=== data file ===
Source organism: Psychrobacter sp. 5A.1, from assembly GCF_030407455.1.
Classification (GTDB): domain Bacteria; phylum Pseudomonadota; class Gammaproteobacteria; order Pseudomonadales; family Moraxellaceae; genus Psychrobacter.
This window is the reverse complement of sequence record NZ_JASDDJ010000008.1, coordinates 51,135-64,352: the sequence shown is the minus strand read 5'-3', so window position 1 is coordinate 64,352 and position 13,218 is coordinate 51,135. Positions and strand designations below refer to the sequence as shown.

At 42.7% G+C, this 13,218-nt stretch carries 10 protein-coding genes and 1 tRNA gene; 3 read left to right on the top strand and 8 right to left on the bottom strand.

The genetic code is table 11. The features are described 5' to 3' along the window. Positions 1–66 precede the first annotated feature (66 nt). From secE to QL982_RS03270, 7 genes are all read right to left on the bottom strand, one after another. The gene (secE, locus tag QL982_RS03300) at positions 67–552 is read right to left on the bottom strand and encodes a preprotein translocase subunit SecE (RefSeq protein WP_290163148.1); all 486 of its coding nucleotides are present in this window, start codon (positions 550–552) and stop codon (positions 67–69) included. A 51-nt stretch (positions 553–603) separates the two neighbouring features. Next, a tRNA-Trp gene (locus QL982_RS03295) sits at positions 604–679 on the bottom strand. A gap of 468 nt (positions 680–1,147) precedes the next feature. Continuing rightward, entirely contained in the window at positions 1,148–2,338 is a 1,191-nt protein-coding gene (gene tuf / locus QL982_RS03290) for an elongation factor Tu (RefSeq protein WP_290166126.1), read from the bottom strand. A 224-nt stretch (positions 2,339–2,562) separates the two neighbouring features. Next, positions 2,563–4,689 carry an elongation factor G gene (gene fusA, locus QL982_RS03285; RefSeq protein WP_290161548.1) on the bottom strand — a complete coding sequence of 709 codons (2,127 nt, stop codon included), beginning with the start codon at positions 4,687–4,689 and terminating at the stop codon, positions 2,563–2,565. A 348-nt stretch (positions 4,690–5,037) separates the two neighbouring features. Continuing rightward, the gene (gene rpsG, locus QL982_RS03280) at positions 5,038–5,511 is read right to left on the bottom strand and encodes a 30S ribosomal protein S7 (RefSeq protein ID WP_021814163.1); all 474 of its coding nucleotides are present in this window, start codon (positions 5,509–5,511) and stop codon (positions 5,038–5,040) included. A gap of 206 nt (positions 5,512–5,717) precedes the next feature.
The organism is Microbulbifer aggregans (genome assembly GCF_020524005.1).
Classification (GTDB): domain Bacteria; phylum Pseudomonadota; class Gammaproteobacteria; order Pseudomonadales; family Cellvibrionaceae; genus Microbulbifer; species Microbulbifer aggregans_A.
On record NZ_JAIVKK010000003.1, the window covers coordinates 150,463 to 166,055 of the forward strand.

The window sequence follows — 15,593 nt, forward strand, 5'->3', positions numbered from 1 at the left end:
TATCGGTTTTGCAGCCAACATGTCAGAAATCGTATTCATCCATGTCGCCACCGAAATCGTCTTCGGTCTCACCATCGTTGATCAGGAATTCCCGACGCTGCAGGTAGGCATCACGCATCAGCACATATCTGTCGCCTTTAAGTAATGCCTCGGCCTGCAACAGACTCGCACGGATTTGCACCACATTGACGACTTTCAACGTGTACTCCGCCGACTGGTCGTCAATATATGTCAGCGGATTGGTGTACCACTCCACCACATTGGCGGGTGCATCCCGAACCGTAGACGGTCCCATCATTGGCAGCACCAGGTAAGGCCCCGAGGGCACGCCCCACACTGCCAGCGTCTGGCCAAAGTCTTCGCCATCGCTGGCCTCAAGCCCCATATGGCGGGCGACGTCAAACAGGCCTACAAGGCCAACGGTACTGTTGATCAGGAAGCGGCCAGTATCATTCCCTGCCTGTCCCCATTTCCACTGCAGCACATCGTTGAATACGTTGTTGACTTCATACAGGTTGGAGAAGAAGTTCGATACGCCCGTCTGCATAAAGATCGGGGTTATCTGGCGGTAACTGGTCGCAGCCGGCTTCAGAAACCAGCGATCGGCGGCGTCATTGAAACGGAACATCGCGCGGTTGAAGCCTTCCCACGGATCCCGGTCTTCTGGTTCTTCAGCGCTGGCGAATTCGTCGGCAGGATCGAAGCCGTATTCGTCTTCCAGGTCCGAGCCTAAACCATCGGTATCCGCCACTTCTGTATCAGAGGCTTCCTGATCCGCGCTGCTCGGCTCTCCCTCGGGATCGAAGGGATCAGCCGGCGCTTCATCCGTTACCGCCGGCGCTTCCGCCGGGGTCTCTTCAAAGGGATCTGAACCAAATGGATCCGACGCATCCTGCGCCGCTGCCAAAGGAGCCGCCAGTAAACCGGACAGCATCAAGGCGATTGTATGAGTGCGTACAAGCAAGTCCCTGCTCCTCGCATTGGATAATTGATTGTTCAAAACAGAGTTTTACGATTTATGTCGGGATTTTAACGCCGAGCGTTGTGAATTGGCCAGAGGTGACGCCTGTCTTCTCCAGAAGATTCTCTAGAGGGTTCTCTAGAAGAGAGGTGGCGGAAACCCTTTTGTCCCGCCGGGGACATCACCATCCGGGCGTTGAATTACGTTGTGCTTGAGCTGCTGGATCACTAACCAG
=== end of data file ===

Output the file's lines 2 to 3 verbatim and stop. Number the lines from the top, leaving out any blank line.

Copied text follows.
Classification (GTDB): domain Bacteria; phylum Pseudomonadota; class Gammaproteobacteria; order Pseudomonadales; family Moraxellaceae; genus Psychrobacter.
This window is the reverse complement of sequence record NZ_JASDDJ010000008.1, coordinates 51,135-64,352: the sequence shown is the minus strand read 5'-3', so window position 1 is coordinate 64,352 and position 13,218 is coordinate 51,135. Positions and strand designations below refer to the sequence as shown.